Malala’s Dad: How I Raised a Nobel Peace Prize Winner

8 minute read

Before 17-year-old Malala Yousafzai received the 2014 Nobel Peace Prize, she ran her acceptance speech by one guy: her father Ziauddin. After all, it was Zia’s support for the rights of girls in Pakistan’s Swat Valley that inspired his daughter to write about life under the Taliban for the BBC. Zia encouraged Malala as she rose to international prominence through her own advocacy and, when the Taliban retaliated by shooting his daughter in the head, he left behind the school system he oversaw to be by her side in England throughout her remarkable recovery. So, what do you say to your daughter right before she becomes the youngest Nobel laureate ever?

“I kissed her on the head and wished her the best of luck,” he says with a chuckle. “That’s it.”

In your TED talk, you discuss your desire to contradict the powerful forces that define “honor” for boys and “obedience” for girls in your culture. Where does this desire come from and why don’t more fathers in the Swat Valley have it?

Generally, these two values of honor and obedience, outwardly they look positive. But in the context of a patriarchal society there are issues. Boys inherit from their forefathers that their sisters are like their honor. Whenever anything happens, they are incited and they bully their sisters, they even kill, if they find their sisters having an illicit relationship with boy, or anything that is not acceptable for their society.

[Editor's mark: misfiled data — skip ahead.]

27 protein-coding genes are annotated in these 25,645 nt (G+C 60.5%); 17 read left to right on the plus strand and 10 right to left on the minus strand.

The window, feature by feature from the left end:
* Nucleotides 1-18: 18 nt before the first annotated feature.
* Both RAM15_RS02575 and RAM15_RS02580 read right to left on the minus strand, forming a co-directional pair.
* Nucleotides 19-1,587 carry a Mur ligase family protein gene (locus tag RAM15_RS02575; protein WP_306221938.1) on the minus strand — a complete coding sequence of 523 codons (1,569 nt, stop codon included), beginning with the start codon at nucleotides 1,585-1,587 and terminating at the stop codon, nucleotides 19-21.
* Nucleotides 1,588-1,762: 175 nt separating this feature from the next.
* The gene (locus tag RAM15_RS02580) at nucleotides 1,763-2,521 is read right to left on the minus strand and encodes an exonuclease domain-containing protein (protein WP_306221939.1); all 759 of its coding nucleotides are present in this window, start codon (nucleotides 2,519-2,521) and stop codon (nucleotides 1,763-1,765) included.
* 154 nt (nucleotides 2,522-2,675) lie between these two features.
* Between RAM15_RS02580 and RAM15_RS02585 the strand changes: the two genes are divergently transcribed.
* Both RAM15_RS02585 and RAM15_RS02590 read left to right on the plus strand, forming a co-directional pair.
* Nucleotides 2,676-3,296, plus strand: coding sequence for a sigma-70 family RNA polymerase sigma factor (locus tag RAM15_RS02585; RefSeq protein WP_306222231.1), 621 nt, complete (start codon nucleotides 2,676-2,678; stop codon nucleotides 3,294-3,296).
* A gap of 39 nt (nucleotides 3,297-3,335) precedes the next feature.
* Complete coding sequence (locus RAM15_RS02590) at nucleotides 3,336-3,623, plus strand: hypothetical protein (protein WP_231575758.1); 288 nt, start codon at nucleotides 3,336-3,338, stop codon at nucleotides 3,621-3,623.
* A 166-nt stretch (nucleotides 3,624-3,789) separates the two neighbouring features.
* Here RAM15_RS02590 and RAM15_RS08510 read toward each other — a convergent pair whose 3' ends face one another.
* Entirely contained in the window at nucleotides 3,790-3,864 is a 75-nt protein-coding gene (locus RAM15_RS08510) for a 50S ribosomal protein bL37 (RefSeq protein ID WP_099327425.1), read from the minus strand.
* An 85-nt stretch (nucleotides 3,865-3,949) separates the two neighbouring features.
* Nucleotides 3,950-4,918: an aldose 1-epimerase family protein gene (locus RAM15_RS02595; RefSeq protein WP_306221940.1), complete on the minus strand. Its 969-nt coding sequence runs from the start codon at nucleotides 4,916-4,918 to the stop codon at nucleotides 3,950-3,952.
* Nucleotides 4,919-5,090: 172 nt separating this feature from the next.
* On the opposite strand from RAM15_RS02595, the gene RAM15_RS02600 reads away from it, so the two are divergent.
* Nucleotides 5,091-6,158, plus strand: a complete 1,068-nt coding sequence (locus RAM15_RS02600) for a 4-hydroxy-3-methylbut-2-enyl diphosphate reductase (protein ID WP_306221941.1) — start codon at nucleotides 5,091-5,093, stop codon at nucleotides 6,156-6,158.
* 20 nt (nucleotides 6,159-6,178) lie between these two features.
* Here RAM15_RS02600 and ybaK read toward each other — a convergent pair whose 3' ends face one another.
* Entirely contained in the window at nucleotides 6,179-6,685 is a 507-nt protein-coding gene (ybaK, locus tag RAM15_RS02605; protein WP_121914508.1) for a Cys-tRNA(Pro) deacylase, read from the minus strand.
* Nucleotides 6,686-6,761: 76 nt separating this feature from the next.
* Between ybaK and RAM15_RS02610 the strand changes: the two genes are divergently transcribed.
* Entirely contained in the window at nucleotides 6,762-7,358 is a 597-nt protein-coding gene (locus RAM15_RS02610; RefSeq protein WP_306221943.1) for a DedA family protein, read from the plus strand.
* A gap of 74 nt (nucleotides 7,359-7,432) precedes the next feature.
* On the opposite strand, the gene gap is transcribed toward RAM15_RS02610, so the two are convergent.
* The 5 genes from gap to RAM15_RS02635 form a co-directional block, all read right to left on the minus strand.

The other value, which we call obedience and which is taught to girls — they should always submit to whatever is done to them and they have no right to say anything. If they are married very early or if they are married to anybody they don’t like, whatever rights are violated at home by their brothers, they are supposed to be submissive.

Why did I have this desire in me to change this? When I saw the suffering of the people, of women especially — and even the boys suffered — because I saw many couples who were killed in the name of “honor killings.” They suffered because this value of obedience or this value of honor, it was misused. There was naturally a desire in my heart to change this situation.

You ask why many fathers aren’t like me, the reason is that many people in society — whatever society they’re in — they like to live in-line with existing values and norms. It’s very easy to live as all other people live and to believe we are the victims of whatever happens in a bad society. It’s very difficult to challenge those norms and values which go against basic human rights.

You were very aware that your beliefs regarding women made you a target for groups like the Taliban. How did you weigh that risk against your need to encourage Malala to speak her mind and live her life as she saw fit?

I always challenged the Taliban and challenged the terrorists when I was working as an educator and as a human rights activist in Swat. [At one] very big gathering of parents and students, nearby the stage there was a man with a small girl child in his lap. During the speech, I just took her in my lap and I asked the people would you like to die, or to keep your daughters ignorant? And the gathering raised their hands and said no, we will die for the right of our daughters’ education. It was so inspiring, so motivating.

I encouraged [Malala] to speak, but I never thought it would come with such a big risk. I never thought that the Taliban would come to kill a child, especially a woman. Because I know that most of them, they are from Swat, and they are Pashtun, and it is culturally unacceptable that you attack a woman, and you attack a child, so Malala had two cultural protections. I can say that I misread or miscalculated the ethics of the Taliban, and what happened, that was horrible.

What about with your wife? How did the two of you assess opportunities like her invitation to blog for the BBC, when doing so came with so much inherent risk?